- ItemAccelerating Agriculture and Agribusiness in South Sudan for Enhanced Economic Development (A3-SEED): Annual Report(IFDC, 2023-02-28) IFDCThe Accelerating Agriculture and Agribusiness in South Sudan for Enhanced Economic Development (A3-SEED) project, funded by the Embassy of the Kingdom of the Netherlands (EKN), is being implemented by the International Fertilizer Development Center (IFDC) together with KIT Royal Tropical Institute (KIT) from December 2020 to November 2025. The project follows EKN’s Seed Sector Development for South Sudan (SSD4SS) project, implemented by AGRA. It targets four hubs of stability (Bor, Rumbek, Torit, and Yambio) and the outskirts of Juba. A3-SEED is working to develop a market-oriented seed sector by establishing a commercially viable and sustainable seed system in South Sudan. This way, the project ensures farmers enjoy continued access to high-quality seed and agricultural advisory services offered closer to the production areas. A3-SEED works with seed companies, seed out-growers, agro-dealers, and village agents in developing a complete seed value chain while creating businesses and jobs. Smallholder farmers remain the ultimate target by enhancing their access to quality seeds. A3-SEED also builds synergies with humanitarian programs in target areas to facilitate efficient seed distribution. A particular focus is placed on returnee farmers who fled the country due to insecurity. The project is engaging with owners, employees of micro, small, and medium enterprises (SMEs), women, and youth who are involved in quality seed production. In 2022, A3-SEED focused on active field project delivery. Ten seed companies were mobilized and fully engaged through a Co-Investment Grant to facilitate seed production, processing, and marketing. This report covers activities, outputs, achievements, and lessons learned during the second year of project implementation between January and December 2022.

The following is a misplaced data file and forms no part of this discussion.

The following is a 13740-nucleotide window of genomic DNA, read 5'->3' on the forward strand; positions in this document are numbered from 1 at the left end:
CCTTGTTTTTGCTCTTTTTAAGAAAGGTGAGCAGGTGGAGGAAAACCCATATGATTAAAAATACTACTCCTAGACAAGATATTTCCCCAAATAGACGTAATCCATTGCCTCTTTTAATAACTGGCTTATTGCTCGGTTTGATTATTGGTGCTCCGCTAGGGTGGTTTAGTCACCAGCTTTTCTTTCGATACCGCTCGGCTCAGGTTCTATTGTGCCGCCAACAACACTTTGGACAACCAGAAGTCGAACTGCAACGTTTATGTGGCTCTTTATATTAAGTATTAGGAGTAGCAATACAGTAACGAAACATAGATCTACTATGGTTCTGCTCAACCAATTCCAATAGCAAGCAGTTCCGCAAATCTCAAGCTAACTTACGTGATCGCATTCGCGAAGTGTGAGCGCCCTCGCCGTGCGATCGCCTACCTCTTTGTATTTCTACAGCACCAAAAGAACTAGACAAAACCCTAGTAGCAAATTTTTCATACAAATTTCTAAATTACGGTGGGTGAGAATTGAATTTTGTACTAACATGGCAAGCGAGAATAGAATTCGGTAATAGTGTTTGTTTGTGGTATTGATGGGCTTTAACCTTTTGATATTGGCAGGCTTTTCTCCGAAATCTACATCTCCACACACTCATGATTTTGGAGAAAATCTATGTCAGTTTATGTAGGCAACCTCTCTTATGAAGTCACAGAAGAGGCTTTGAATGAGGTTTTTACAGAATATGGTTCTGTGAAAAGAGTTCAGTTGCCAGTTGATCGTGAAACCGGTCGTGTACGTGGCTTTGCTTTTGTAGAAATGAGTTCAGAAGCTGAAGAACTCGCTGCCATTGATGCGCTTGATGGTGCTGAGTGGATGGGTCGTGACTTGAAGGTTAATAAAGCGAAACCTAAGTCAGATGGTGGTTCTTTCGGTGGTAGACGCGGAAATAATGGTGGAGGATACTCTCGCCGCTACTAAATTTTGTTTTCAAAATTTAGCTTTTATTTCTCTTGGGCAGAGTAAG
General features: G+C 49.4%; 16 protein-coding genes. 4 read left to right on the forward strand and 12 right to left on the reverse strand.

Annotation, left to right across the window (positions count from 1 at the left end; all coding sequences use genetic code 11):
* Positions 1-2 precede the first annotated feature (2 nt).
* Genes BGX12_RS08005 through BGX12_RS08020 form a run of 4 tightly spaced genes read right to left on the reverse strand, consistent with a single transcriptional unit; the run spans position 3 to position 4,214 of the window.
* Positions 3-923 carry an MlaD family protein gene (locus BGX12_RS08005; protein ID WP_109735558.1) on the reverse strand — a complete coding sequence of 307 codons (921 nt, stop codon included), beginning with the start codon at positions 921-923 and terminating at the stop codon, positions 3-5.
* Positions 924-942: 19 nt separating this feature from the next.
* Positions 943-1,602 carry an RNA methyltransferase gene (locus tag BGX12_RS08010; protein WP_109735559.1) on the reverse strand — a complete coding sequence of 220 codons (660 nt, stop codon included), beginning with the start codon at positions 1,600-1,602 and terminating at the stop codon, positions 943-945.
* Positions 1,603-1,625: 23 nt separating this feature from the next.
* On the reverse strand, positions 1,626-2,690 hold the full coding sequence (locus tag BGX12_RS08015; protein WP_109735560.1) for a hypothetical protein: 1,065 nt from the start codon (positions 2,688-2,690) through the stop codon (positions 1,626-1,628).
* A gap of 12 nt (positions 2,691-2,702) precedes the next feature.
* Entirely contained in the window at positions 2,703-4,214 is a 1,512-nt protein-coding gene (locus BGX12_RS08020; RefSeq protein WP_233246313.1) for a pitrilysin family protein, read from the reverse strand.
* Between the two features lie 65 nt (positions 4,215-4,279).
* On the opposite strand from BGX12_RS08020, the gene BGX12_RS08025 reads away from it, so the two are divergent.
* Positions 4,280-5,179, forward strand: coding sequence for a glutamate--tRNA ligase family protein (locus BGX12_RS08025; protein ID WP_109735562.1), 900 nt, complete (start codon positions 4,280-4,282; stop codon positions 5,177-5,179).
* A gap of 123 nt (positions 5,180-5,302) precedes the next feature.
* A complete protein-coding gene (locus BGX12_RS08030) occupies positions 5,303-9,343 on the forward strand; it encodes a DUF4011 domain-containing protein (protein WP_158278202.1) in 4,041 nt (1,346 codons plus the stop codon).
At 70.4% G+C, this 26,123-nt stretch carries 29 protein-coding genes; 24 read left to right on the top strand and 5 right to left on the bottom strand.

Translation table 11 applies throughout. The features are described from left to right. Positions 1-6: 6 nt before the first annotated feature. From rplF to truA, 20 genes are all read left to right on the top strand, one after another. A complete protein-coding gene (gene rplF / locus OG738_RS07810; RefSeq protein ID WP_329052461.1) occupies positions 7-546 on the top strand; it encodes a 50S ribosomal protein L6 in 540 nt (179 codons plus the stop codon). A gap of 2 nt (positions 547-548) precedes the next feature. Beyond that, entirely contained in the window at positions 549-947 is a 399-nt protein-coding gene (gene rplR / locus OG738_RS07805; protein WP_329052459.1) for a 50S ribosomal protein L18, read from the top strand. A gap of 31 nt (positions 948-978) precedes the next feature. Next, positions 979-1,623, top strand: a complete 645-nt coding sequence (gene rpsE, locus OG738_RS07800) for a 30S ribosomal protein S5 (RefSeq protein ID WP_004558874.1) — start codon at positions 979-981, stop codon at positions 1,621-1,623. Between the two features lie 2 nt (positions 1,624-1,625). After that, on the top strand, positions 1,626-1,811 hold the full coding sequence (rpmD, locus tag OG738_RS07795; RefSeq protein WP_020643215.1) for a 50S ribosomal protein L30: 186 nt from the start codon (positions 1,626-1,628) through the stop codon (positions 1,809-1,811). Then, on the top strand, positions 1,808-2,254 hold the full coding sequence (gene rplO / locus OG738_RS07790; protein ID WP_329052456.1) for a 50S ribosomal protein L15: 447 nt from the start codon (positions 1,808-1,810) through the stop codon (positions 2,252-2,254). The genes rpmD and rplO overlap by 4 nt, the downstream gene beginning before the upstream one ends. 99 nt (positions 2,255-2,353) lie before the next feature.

- ItemAccess to Finance for Inclusive Agri-business Development(2017) IFDCAccess to finance is crucial for smallholder farmers and agri-businesses to improve productivity, post-harvest practices, trade, and marketing of agricultural commodities, ultimately addressing poverty and hunger. However, the agricultural sector faces severe financing constraints due to limited knowledge, incentives, and skills within the financial industry. This paper highlights the challenges faced in rural or agricultural finance, including high-interest rates, mismatched repayment schedules, and limited outreach by financial institutions. It presents the interventions of the 2SCALE consortium, which aims to address these constraints and enhance financial inclusion in the agricultural sector. The approach involves assessing financial needs, matching the demand and supply of financial services, implementing tailored financial instruments, and evaluating and scaling up successful interventions. The paper also emphasizes the importance of financial literacy and showcases examples of using information and communication technologies (ICTs) to improve financial services in agriculture. The 2SCALE approach contributes to the growth and development of smallholder farmers and SMEs in the agri-business sector by providing affordable financial solutions.